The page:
The Need for Reform

 

waiting-room

Ontario currently operates community medical laboratories under a unique Guaranteed Market Share payment system put in place in 1998. The system fixes the annual income of each lab company by market share in advance, all but eliminating competition and the incentive to improve patient service. The result has been a shrinking number of players in the Lab test marketplace as a result of extensive takeovers. Since 2008, the number of community lab patient care centres have dropped by 25%, while the population has grown nearly 20%. Over the past five years, nearly 100 such locations in Ontario have closed. Ontario now has 50 per cent fewer lab centres per capita than BC or Quebec.

In October of last year, the OCLR released its preliminary study of 55 official lab centres that found that one in seven of Ontario’s patients are under-served, with many waiting up to two hours for their tests, facing over-crowding, extended lineups in hallways or out of doors, and understaffing that compounded wait times for results.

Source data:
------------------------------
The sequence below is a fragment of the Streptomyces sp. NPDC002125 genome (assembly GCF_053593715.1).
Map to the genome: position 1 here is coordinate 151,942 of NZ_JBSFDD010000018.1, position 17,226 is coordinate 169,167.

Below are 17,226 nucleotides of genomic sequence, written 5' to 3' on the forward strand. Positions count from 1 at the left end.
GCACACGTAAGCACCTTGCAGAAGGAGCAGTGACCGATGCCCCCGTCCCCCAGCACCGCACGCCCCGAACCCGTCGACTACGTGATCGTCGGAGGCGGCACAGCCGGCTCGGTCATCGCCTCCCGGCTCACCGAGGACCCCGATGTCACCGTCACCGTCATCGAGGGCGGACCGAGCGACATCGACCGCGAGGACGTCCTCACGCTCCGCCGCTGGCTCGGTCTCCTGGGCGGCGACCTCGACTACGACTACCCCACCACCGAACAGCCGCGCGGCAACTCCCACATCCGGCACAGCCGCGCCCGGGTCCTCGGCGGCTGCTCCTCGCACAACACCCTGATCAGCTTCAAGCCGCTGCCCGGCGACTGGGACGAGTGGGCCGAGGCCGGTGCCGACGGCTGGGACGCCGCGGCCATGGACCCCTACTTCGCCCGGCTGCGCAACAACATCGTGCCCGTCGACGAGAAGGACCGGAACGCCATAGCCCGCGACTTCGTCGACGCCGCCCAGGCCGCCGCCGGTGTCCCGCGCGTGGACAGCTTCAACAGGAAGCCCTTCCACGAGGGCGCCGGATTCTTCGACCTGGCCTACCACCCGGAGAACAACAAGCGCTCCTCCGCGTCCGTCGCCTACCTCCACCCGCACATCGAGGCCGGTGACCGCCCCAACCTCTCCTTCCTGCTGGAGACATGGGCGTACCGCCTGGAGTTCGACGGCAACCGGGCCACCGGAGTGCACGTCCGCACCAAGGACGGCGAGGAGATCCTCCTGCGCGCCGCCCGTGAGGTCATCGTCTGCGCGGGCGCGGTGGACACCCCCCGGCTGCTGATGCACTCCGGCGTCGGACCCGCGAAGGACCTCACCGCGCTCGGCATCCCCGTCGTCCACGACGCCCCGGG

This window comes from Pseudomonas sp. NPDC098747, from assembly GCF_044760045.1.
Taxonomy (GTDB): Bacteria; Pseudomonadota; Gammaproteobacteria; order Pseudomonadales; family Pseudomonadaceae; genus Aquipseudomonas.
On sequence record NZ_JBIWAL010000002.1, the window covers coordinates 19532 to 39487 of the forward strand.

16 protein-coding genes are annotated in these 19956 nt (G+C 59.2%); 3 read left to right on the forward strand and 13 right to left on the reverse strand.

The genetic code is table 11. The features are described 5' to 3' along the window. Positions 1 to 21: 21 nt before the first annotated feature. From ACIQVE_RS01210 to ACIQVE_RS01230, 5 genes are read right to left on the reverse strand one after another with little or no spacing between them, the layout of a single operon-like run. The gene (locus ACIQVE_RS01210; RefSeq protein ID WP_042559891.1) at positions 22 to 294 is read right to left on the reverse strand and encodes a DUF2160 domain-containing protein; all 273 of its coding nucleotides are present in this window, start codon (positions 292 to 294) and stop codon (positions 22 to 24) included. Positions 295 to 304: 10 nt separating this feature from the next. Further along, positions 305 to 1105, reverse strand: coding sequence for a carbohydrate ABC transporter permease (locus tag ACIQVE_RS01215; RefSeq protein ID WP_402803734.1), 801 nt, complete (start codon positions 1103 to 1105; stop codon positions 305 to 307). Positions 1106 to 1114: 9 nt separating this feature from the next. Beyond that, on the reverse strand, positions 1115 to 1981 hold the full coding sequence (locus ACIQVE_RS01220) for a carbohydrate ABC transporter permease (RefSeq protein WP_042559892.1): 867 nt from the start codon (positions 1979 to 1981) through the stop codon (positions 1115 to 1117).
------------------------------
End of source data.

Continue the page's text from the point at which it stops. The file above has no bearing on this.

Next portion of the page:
According to a survey conducted by the Ontario Medical Association (OMA) in 2010:

  • 61 per cent of doctors report that their practice has been affected by closures and reduced hours of service
  • 81 per cent reported patients who had to travel increased distances due to lab closures
  • 71 per cent had patients experiencing longer wait times
  • 45% had patients not going for prescribed testing at all due to excessive waits times

Benefits of Lab Reform could include:

  • Establish greater public transparency and stronger oversight of Ontario’s community lab system
  • Deliver the highest standard of care and access to prescribed medical testing to Ontario patients at no increased cost to the Ontario Health Care system
  • Achieve health care savings through the adoption of newer testing procedures and a modernized payment model for community labs
  • Embrace non-profit service providers and Ontario’s community hospitals as partners in the delivery of laboratory testing to patients, as they are elsewhere in Canada
  • Result in greater patient choice for laboratory testing services
  • Provide a framework for innovative new tests to be evaluated
  • Encourage more communication with physicians regarding test results and testing protocols